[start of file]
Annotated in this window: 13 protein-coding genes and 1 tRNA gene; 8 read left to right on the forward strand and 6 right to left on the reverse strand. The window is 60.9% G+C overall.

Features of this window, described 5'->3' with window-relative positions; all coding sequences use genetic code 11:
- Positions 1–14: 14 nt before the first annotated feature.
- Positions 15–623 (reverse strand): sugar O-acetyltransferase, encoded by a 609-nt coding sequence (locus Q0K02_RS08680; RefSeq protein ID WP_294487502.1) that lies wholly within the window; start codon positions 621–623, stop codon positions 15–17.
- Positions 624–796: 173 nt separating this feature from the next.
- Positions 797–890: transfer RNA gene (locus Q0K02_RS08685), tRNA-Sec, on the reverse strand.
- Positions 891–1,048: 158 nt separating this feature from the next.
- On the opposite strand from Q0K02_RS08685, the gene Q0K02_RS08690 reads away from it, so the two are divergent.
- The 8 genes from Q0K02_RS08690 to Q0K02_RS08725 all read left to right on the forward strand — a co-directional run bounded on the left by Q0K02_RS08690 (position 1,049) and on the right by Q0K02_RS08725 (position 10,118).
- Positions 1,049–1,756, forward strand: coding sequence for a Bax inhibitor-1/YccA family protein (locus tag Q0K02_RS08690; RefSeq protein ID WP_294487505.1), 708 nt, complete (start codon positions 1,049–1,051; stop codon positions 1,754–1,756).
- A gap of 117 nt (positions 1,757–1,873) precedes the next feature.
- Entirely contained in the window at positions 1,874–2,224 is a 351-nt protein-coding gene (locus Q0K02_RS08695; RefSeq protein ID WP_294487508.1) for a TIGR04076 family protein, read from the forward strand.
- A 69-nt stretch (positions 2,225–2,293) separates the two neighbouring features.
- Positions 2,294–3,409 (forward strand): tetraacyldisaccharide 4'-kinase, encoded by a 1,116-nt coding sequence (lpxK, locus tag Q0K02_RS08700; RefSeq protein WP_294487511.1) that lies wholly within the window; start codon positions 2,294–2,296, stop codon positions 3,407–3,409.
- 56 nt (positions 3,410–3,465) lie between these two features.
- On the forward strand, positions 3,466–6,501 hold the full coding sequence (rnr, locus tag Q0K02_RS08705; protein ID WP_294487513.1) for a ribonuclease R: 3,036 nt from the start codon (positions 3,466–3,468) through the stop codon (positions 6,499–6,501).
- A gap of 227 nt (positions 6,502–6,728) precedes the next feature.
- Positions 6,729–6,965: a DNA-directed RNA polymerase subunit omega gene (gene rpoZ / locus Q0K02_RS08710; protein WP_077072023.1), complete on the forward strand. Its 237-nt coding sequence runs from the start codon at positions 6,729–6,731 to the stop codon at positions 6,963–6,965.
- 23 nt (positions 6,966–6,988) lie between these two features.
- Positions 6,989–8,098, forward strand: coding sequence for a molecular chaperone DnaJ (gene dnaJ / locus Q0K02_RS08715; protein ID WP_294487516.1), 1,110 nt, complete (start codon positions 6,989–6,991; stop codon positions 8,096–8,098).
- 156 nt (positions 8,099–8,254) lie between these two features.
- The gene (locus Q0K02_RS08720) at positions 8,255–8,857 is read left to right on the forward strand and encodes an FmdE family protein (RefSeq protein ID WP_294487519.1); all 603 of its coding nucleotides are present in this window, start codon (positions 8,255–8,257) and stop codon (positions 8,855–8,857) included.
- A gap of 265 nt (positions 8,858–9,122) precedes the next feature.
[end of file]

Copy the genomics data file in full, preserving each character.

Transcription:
Annotated in this window: 13 protein-coding genes and 1 tRNA gene; 8 read left to right on the forward strand and 6 right to left on the reverse strand. The window is 60.9% G+C overall.

Features of this window, described 5'->3' with window-relative positions; all coding sequences use genetic code 11:
- Positions 1–14: 14 nt before the first annotated feature.
- Positions 15–623 (reverse strand): sugar O-acetyltransferase, encoded by a 609-nt coding sequence (locus Q0K02_RS08680; RefSeq protein ID WP_294487502.1) that lies wholly within the window; start codon positions 621–623, stop codon positions 15–17.
- Positions 624–796: 173 nt separating this feature from the next.
- Positions 797–890: transfer RNA gene (locus Q0K02_RS08685), tRNA-Sec, on the reverse strand.
- Positions 891–1,048: 158 nt separating this feature from the next.
- On the opposite strand from Q0K02_RS08685, the gene Q0K02_RS08690 reads away from it, so the two are divergent.
- The 8 genes from Q0K02_RS08690 to Q0K02_RS08725 all read left to right on the forward strand — a co-directional run bounded on the left by Q0K02_RS08690 (position 1,049) and on the right by Q0K02_RS08725 (position 10,118).
- Positions 1,049–1,756, forward strand: coding sequence for a Bax inhibitor-1/YccA family protein (locus tag Q0K02_RS08690; RefSeq protein ID WP_294487505.1), 708 nt, complete (start codon positions 1,049–1,051; stop codon positions 1,754–1,756).
- A gap of 117 nt (positions 1,757–1,873) precedes the next feature.
- Entirely contained in the window at positions 1,874–2,224 is a 351-nt protein-coding gene (locus Q0K02_RS08695; RefSeq protein ID WP_294487508.1) for a TIGR04076 family protein, read from the forward strand.
- A 69-nt stretch (positions 2,225–2,293) separates the two neighbouring features.
- Positions 2,294–3,409 (forward strand): tetraacyldisaccharide 4'-kinase, encoded by a 1,116-nt coding sequence (lpxK, locus tag Q0K02_RS08700; RefSeq protein WP_294487511.1) that lies wholly within the window; start codon positions 2,294–2,296, stop codon positions 3,407–3,409.
- 56 nt (positions 3,410–3,465) lie between these two features.
- On the forward strand, positions 3,466–6,501 hold the full coding sequence (rnr, locus tag Q0K02_RS08705; protein ID WP_294487513.1) for a ribonuclease R: 3,036 nt from the start codon (positions 3,466–3,468) through the stop codon (positions 6,499–6,501).
- A gap of 227 nt (positions 6,502–6,728) precedes the next feature.
- Positions 6,729–6,965: a DNA-directed RNA polymerase subunit omega gene (gene rpoZ / locus Q0K02_RS08710; protein WP_077072023.1), complete on the forward strand. Its 237-nt coding sequence runs from the start codon at positions 6,729–6,731 to the stop codon at positions 6,963–6,965.
- 23 nt (positions 6,966–6,988) lie between these two features.
- Positions 6,989–8,098, forward strand: coding sequence for a molecular chaperone DnaJ (gene dnaJ / locus Q0K02_RS08715; protein ID WP_294487516.1), 1,110 nt, complete (start codon positions 6,989–6,991; stop codon positions 8,096–8,098).
- 156 nt (positions 8,099–8,254) lie between these two features.
- The gene (locus Q0K02_RS08720) at positions 8,255–8,857 is read left to right on the forward strand and encodes an FmdE family protein (RefSeq protein ID WP_294487519.1); all 603 of its coding nucleotides are present in this window, start codon (positions 8,255–8,257) and stop codon (positions 8,855–8,857) included.
- A gap of 265 nt (positions 8,858–9,122) precedes the next feature.